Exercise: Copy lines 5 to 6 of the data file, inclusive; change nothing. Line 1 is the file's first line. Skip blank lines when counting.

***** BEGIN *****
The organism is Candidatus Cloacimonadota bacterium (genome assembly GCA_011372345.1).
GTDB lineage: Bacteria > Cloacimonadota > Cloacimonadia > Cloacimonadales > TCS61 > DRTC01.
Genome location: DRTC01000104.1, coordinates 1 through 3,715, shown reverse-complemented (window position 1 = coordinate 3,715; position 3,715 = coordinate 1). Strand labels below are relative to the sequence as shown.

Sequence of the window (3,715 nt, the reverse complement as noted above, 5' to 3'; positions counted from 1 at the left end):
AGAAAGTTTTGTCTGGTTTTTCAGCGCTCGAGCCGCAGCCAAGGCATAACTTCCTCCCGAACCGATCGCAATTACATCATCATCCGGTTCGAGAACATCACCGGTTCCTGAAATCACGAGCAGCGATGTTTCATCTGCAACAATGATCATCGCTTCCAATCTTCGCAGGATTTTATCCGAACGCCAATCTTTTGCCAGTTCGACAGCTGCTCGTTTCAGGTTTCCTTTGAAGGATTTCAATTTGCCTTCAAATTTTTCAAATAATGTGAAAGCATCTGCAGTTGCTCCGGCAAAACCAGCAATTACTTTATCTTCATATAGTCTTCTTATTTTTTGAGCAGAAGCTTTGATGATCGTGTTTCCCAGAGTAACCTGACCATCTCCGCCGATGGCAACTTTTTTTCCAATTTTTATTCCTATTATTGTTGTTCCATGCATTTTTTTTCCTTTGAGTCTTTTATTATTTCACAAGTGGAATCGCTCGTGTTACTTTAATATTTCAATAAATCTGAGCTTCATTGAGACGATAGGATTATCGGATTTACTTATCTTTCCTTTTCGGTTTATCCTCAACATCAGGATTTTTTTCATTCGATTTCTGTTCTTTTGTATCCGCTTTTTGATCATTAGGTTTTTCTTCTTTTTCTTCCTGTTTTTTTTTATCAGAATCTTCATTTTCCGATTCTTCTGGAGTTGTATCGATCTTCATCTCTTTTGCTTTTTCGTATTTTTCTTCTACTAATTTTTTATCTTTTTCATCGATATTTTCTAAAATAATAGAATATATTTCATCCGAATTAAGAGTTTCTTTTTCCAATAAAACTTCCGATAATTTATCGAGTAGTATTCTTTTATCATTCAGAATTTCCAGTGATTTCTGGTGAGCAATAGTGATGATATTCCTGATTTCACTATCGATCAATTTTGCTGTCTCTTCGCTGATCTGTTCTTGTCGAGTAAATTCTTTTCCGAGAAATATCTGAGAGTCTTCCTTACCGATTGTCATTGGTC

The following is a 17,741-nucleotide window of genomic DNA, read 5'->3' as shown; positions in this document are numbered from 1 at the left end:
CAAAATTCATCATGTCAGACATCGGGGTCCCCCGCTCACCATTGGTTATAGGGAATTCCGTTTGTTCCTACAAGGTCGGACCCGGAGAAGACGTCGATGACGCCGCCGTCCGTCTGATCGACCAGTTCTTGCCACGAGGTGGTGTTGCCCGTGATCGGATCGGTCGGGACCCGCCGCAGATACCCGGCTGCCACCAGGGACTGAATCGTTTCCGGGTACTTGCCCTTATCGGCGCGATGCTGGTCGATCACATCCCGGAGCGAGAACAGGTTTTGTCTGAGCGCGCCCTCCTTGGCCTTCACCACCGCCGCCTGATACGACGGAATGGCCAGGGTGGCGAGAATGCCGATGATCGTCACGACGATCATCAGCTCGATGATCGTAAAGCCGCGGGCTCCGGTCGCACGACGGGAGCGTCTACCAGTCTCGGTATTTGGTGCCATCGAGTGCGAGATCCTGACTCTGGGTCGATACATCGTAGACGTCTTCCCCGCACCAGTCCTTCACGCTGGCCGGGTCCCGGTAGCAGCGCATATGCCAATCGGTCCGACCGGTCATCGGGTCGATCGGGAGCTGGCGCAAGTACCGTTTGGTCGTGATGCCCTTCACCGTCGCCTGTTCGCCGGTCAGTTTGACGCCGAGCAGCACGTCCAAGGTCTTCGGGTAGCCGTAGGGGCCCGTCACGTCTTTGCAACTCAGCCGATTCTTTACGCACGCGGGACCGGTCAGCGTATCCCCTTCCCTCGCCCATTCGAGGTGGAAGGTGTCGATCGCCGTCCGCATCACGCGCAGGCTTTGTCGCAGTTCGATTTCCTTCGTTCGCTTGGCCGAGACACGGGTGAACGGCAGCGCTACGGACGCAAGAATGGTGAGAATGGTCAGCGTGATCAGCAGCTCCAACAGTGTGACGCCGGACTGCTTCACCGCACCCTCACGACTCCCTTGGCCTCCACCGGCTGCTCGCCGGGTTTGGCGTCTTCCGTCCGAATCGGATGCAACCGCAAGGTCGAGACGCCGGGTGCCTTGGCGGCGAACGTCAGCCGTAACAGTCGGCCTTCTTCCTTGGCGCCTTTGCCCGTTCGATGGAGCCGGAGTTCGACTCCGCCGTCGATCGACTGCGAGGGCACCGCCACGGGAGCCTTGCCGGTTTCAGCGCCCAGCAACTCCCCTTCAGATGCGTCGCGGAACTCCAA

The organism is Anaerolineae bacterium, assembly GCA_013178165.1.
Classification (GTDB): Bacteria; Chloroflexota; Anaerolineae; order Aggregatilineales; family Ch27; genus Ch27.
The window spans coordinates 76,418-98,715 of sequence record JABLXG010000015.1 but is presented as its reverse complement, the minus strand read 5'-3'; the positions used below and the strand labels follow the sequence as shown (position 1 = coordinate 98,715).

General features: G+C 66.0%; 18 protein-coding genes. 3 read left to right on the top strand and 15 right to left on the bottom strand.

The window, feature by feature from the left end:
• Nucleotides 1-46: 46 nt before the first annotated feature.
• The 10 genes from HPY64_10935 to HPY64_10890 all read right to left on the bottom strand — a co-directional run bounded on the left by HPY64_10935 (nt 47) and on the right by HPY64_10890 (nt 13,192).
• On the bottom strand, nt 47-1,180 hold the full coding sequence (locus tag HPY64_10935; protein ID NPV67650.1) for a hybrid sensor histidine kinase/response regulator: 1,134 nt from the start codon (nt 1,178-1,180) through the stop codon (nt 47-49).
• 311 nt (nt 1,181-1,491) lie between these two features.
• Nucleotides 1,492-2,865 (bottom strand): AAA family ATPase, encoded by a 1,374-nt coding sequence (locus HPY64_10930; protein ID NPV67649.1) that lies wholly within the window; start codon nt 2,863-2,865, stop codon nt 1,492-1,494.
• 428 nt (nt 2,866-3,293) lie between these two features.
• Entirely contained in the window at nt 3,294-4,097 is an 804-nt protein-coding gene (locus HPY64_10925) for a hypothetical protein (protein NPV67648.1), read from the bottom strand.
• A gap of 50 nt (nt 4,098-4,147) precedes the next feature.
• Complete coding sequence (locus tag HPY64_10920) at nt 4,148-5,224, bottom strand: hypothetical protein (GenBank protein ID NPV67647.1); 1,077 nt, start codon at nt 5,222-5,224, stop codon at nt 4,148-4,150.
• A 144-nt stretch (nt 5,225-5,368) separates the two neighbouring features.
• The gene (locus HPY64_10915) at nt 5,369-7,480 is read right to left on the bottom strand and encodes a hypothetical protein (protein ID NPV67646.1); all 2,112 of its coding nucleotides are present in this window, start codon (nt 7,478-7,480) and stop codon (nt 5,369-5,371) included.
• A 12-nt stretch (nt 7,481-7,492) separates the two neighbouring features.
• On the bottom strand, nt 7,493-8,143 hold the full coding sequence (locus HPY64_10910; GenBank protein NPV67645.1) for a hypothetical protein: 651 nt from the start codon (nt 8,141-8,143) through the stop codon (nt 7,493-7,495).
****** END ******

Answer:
AGAAAGTTTTGTCTGGTTTTTCAGCGCTCGAGCCGCAGCCAAGGCATAACTTCCTCCCGAACCGATCGCAATTACATCATCATCCGGTTCGAGAACATCACCGGTTCCTGAAATCACGAGCAGCGATGTTTCATCTGCAACAATGATCATCGCTTCCAATCTTCGCAGGATTTTATCCGAACGCCAATCTTTTGCCAGTTCGACAGCTGCTCGTTTCAGGTTTCCTTTGAAGGATTTCAATTTGCCTTCAAATTTTTCAAATAATGTGAAAGCATCTGCAGTTGCTCCGGCAAAACCAGCAATTACTTTATCTTCATATAGTCTTCTTATTTTTTGAGCAGAAGCTTTGATGATCGTGTTTCCCAGAGTAACCTGACCATCTCCGCCGATGGCAACTTTTTTTCCAATTTTTATTCCTATTATTGTTGTTCCATGCATTTTTTTTCCTTTGAGTCTTTTATTATTTCACAAGTGGAATCGCTCGTGTTACTTTAATATTTCAATAAATCTGAGCTTCATTGAGACGATAGGATTATCGGATTTACTTATCTTTCCTTTTCGGTTTATCCTCAACATCAGGATTTTTTTCATTCGATTTCTGTTCTTTTGTATCCGCTTTTTGATCATTAGGTTTTTCTTCTTTTTCTTCCTGTTTTTTTTTATCAGAATCTTCATTTTCCGATTCTTCTGGAGTTGTATCGATCTTCATCTCTTTTGCTTTTTCGTATTTTTCTTCTACTAATTTTTTATCTTTTTCATCGATATTTTCTAAAATAATAGAATATATTTCATCCGAATTAAGAGTTTCTTTTTCCAATAAAACTTCCGATAATTTATCGAGTAGTATTCTTTTATCATTCAGAATTTCCAGTGATTTCTGGTGAGCAATAGTGATGATATTCCTGATTTCACTATCGATCAATTTTGCTGTCTCTTCGCTGATCTGTTCTTGTCGAGTAAATTCTTTTCCGAGAAATATCTGAGAGTCTTCCTTACCGATTGTCATTGGTC

The following is a 17,741-nucleotide window of genomic DNA, read 5'->3' as shown; positions in this document are numbered from 1 at the left end: